(2) S-type lectins:- S-type lectins (S for soluble) are small, soluble proteins with calcium independent affinity for lactosamine and β- galactoside. There are 3 main S-type lectins: (a) S-Lectins (b) Galactose binding and (c) Galectin.

(3) Legume lectins:- They have both calcium and manganese binding site.

Figure 2. A typical legume lectin and Pentameric structure of rattlesnake venom lectin

But lectins are usually classified on the basis of source. They are of various types: plant lectin, vertebrate lectin, invertebrate lectin, lectin of slime mold, lectin of protozoa, viral lectin and bacterial lectin according to their respective sources.

Table 1. Vertebrate Soluble β-Galactoside-binding Lectins

Vertebrate lectins can be classified into two groups- soluble lectins that may play a role in the secretion or organisation of extracellular glyconjugates [2] and membrane lectins that are integrated into membranes and are apparently involved in translocation of glycoconjugates in cells [3]. Soluble tissue lectins: Aqueous extracts of many vertebrate tissues contain materials that agglutinate appropriate test erythrocytes. Since this hemagglutination activity can be inhibited by simple sugars or complex glyco-conjugates these materials have been classified as lectins. Like plant lectins, some have also been shown to be mitogens [4, 5]. The first vertebrate purified lectin was from electric organ of the electric eel Electrophorus electricus [6] and from calf heart and lung [7] by affinity chromatography.

1.1. Invertebrate Lectins

These lectins are found impractically all of the approximately 30 phyla and the various classes and sub-classes of invertebrates [9, 12] mainly in the hemolymph and sexual organs, e. g. albumin glands and eggs [10, 11].They are also present in the membranes of hemocytes cells that function as primitive and rather unspecific immunological protectors [13].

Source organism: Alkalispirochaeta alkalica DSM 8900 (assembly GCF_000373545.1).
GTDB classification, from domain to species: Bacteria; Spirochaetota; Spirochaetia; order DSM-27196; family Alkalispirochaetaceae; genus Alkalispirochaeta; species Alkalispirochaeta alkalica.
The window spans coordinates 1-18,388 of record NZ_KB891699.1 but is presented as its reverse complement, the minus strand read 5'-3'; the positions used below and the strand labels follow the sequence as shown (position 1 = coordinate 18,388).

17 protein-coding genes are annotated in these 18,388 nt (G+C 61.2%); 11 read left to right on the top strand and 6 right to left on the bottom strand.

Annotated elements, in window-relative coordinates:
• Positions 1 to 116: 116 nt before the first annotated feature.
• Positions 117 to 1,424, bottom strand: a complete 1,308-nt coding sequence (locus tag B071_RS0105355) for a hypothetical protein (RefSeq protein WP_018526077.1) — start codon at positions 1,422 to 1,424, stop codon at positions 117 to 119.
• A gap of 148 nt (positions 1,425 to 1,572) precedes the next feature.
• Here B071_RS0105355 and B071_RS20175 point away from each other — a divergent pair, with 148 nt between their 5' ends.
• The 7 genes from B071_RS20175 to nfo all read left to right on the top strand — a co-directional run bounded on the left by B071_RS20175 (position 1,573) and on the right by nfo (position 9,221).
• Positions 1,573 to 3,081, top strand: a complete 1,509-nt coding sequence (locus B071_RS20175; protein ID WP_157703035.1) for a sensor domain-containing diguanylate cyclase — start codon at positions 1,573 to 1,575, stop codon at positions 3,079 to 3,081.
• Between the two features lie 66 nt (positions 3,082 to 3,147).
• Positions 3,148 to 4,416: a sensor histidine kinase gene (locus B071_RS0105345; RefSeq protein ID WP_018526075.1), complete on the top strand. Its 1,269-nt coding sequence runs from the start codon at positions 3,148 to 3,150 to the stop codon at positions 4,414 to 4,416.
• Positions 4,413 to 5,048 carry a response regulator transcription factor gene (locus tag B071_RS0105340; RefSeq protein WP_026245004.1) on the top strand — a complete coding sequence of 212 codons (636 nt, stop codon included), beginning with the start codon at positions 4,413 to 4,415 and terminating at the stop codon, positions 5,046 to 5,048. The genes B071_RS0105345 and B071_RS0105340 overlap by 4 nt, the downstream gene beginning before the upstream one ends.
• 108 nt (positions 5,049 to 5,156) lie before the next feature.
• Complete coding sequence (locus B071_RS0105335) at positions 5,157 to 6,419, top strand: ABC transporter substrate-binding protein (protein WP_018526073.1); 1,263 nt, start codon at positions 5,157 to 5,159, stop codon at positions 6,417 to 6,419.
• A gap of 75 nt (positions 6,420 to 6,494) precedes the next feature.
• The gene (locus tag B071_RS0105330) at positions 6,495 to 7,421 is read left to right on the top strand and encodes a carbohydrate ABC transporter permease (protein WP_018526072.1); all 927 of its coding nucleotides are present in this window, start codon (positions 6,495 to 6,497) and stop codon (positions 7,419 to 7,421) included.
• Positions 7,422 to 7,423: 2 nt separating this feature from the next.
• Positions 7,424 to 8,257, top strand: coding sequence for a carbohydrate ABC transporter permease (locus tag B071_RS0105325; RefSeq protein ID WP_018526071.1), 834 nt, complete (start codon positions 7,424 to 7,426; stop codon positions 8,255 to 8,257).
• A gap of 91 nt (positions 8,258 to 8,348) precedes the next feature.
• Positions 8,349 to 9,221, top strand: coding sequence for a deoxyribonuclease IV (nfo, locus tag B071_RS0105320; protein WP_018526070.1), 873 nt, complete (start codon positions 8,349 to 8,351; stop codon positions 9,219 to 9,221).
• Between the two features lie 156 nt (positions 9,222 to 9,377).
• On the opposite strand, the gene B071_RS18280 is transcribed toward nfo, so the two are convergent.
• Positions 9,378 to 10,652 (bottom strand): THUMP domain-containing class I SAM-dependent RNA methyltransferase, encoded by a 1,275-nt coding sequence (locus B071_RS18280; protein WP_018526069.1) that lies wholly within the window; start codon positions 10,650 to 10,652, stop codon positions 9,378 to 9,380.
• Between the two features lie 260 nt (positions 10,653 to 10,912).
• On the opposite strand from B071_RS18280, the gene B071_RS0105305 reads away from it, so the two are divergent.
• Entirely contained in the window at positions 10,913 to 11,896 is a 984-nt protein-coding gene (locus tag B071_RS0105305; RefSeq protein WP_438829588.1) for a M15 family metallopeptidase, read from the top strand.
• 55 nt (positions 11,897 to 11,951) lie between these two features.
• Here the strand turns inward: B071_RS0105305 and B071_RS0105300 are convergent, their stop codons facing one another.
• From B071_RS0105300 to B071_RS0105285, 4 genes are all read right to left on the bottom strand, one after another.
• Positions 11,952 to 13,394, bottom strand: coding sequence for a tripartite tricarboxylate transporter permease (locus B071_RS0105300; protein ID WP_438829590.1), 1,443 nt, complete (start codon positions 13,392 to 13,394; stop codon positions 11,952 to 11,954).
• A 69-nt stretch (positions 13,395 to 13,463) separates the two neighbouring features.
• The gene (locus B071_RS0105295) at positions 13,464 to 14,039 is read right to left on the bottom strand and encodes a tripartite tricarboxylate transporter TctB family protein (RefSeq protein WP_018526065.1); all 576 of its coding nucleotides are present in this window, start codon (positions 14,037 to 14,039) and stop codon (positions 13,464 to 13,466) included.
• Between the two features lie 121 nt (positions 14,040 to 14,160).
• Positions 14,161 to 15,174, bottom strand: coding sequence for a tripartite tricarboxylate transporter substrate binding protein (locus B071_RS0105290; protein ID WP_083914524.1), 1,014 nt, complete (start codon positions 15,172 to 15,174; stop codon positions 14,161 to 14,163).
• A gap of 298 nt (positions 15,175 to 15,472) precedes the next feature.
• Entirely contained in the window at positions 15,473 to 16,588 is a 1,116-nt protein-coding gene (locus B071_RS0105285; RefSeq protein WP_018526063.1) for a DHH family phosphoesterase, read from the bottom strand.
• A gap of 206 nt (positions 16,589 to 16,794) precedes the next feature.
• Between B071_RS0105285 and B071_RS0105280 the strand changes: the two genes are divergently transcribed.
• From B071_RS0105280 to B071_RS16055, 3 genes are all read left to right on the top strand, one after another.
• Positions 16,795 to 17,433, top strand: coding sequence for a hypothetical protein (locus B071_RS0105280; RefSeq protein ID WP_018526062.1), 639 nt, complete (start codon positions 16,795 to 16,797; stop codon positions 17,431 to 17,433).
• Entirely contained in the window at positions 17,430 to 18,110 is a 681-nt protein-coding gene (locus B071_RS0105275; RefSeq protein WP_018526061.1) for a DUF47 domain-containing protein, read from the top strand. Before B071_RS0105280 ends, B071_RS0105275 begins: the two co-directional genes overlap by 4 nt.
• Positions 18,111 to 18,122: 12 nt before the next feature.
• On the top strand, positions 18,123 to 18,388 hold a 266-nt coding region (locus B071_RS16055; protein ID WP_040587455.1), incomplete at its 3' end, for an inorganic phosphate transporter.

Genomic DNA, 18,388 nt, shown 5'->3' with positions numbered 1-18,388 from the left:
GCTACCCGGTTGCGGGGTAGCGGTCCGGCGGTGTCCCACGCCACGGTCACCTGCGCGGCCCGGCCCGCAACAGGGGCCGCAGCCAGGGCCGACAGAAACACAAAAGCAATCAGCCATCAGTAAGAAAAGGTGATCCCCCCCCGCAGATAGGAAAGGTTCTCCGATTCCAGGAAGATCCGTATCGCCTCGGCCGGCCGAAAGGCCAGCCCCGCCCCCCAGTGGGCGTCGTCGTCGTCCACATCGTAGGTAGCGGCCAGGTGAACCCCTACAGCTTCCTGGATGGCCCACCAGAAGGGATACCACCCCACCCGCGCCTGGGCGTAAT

1.2. Biological Properties of Lectin

Since virtually all cells come in a sugar coating, it is not surprising that Lectins binds readily to cells. Such binding may result in a variety of biological effects.

1.3. Agglutination

Agglutination is the most easily detectable manifestation of the interaction of a Lectin with cells, and to this very day is used to reveal the presence of a Lectin in a biological source. The ability to agglutinate cells distinguishes Lectins from other sugar-binding macromolecules, such as glycosidases and glycosyltransferases, and is therefore included in the definition of Lectins according to [8].

For agglutination to occur the bound Lectin must form multiple cross bridges between apposing cells. There is, however, no simple relation between the amount of Lectin bound and agglutination. Cases are even known where considerable amounts of a Lectin are bound to cells without causing agglutination. This is because agglutination is affected by many factors such as the molecular properties of the Lectin (e.g. number of saccharide binding sites, molecular size), cell-surface properties (for example, number and accessibility of receptor sites, membrane fluidity), and metabolic state of the cells [14]. In addition, agglutination is affected by external conditions of assay such as Temperature, cell concentration, mixing and so on. Agglutination is inhibited by appropriate sugar.

2. Materials and Methods

2.1. Collection and Delipidation of Seeds

Borboti, Motorsuti, Moshordal, Katoadata, Arhordal, Sword Bean, Watermelon seeds were purchased from local seed market. After removing the seed coat, seeds were pulverized in a mortar and pastel to produce fine powder materials. The meal of seed thus obtained were delipidated by refluxing with diethyl ether. The delipidated seed meal was air dried at room temperature to remove last traces of diethyl ether and used as a starting material for lectin purification.

2.2. Crude Extraction of Lectin

Delipidated seed meal (10 gm) was homogenized with 50 ml of 0.02 M Tris-HCl buffer pH 7.4 for 12 hours at 10-15oC. The suspension was filtered through double layer of silk cloth. The filtrate was collected and centrifuged at 10,000 rpm for 10 minutes to remove any solid material. The clear supernatant (48 ml) was used as crude extract.

Partial Purification: 90% NH4SO4 in gm was added into the crude extract of the seeds by the following formula.

And kept it for 6-8 hours at 10-15°C. The suspension was centrifuged at 10,000 rpm for 10 minutes and the clear supernatant was remove. After remove the clear supernatant the precipitation was collected and dissolve in minimum amount (2-3 ml) of buffer solution. Centrifuged at 10,000 rpm for 10 minutes to remove solid material. The clear supernatant (2-3 ml) was used as Partial pure solution of lectin.